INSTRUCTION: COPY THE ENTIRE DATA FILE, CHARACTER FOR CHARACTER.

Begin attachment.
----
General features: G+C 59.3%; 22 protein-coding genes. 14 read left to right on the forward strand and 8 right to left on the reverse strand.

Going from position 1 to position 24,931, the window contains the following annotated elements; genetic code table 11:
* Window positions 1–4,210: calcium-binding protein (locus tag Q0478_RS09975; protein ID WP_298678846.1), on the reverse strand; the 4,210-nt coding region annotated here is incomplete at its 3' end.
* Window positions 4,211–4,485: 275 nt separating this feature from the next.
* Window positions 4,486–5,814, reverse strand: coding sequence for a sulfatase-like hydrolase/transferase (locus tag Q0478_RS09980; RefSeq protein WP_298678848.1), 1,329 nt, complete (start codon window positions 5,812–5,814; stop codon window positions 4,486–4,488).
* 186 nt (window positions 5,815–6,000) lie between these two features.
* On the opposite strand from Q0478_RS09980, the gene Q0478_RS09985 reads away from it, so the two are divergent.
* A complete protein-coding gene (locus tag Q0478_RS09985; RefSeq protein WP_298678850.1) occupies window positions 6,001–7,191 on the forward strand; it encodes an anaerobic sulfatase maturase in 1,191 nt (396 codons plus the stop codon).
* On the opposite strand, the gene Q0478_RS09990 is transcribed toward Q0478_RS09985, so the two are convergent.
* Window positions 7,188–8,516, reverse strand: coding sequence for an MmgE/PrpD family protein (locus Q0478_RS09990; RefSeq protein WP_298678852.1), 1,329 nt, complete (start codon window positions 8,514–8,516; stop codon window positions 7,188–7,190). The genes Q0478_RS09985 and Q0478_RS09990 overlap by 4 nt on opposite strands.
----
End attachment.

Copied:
General features: G+C 59.3%; 22 protein-coding genes. 14 read left to right on the forward strand and 8 right to left on the reverse strand.

Going from position 1 to position 24,931, the window contains the following annotated elements; genetic code table 11:
* Window positions 1–4,210: calcium-binding protein (locus tag Q0478_RS09975; protein ID WP_298678846.1), on the reverse strand; the 4,210-nt coding region annotated here is incomplete at its 3' end.
* Window positions 4,211–4,485: 275 nt separating this feature from the next.
* Window positions 4,486–5,814, reverse strand: coding sequence for a sulfatase-like hydrolase/transferase (locus tag Q0478_RS09980; RefSeq protein WP_298678848.1), 1,329 nt, complete (start codon window positions 5,812–5,814; stop codon window positions 4,486–4,488).
* 186 nt (window positions 5,815–6,000) lie between these two features.
* On the opposite strand from Q0478_RS09980, the gene Q0478_RS09985 reads away from it, so the two are divergent.
* A complete protein-coding gene (locus tag Q0478_RS09985; RefSeq protein WP_298678850.1) occupies window positions 6,001–7,191 on the forward strand; it encodes an anaerobic sulfatase maturase in 1,191 nt (396 codons plus the stop codon).
* On the opposite strand, the gene Q0478_RS09990 is transcribed toward Q0478_RS09985, so the two are convergent.
* Window positions 7,188–8,516, reverse strand: coding sequence for an MmgE/PrpD family protein (locus Q0478_RS09990; RefSeq protein WP_298678852.1), 1,329 nt, complete (start codon window positions 8,514–8,516; stop codon window positions 7,188–7,190). The genes Q0478_RS09985 and Q0478_RS09990 overlap by 4 nt on opposite strands.